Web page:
5. Sri D. R. Venkatesh Iyer, learned counsel for the petitioner-company, submitted that the amendment has not altered the law, that even after the amendment it is only the sales effected in the course of trade or business that are exigible to tax and that in order to constitute a trade or business, the activity must be a commercial activity and that the sale effected in the course of carrying out a welfare measure enforced under the provisions of the Factories Act is not a sale in the course of trade or business nor can the petitioner-company be said to be a dealer in regard to food and drinks. In support of his contention, the learned counsel relied on the decision of the Madras High Court in Deputy Commissioner of Commercial Taxes v. Thirumagal Mills ([1967] 20 S.T.C. 287) and the decision of the Calcutta High Court in Fort Gloster Industries Ltd. v. Member, Board of Revenue, West Bengal ([1970] 26 S.T.C. 141).

6. Under the Madras General Sales Tax Act before its amendment by Madras Act No. 15 of 1964, the Madras High Court had held that where a canteen is run for the amelioration of the workmen in a factory it was in no sense a business of selling goods within the meaning of the definition of the word 'business' and that the word 'business' was used in the Act in the commercial sense, an integral part of which is the motive to make profit by sales or purchases and if that is wanting, the person buying or selling would not be a dealer (vide Gannon Dunkerley & Co. v. State of Madras ([1954] 5 S.T.C. 216) and Sree Meenakshi Mills Ltd. v. State of Madras ([1954] 5 S.T.C. 291)).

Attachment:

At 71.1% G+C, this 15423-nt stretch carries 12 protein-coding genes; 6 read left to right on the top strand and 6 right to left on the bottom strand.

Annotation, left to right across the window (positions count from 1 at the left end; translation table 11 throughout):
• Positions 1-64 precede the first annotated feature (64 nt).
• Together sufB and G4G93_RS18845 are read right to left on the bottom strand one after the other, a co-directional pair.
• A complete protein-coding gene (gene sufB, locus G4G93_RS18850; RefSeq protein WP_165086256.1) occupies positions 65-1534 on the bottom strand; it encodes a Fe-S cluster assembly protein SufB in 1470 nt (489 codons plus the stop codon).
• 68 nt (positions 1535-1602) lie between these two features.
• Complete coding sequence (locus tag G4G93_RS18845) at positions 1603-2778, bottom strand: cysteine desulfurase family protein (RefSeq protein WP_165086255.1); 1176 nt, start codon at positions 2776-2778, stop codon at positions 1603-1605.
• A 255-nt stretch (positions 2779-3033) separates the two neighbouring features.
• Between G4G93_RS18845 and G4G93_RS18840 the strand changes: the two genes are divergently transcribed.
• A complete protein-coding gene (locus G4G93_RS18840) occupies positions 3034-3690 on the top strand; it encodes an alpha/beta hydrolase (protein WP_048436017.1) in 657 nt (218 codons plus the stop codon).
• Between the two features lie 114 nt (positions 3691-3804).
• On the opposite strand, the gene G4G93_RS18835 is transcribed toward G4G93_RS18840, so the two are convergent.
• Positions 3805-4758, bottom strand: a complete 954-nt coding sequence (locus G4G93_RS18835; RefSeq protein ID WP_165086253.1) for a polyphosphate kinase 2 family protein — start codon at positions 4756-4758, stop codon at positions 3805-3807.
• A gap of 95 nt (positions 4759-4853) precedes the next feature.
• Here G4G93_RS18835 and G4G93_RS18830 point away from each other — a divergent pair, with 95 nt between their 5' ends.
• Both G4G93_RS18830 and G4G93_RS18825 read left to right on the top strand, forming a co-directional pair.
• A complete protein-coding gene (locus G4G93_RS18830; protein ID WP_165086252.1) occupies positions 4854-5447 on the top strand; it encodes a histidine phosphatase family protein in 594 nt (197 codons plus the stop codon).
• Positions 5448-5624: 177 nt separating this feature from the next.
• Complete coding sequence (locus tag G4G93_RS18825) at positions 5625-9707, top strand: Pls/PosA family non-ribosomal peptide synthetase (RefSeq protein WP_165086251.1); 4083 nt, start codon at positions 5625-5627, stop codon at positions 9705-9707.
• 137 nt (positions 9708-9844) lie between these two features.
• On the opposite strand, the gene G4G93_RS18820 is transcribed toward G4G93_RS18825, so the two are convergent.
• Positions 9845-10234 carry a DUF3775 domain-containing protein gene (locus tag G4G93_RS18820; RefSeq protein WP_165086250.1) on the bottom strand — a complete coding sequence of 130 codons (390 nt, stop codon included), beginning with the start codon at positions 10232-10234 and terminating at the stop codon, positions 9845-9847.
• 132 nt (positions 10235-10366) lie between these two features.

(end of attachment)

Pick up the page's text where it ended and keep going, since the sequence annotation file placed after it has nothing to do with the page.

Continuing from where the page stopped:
7. By Madras Act No. 15 of 1964, the definition of the word 'business' was amended as follows :

'(i) any trade, commerce or manufacture or any adventure or concern in the nature of trade, commerce or manufacture whether or not such trade, commerce, manufacture, adventure or concern is carried on with a motive to make gain or profit and whether or not any profit accrues from such trade, commerce, manufacture, adventure or concern; and

(ii) any transaction in connection with, or incidental or ancillary to, such trade, commerce, manufacture, adventure or concern.'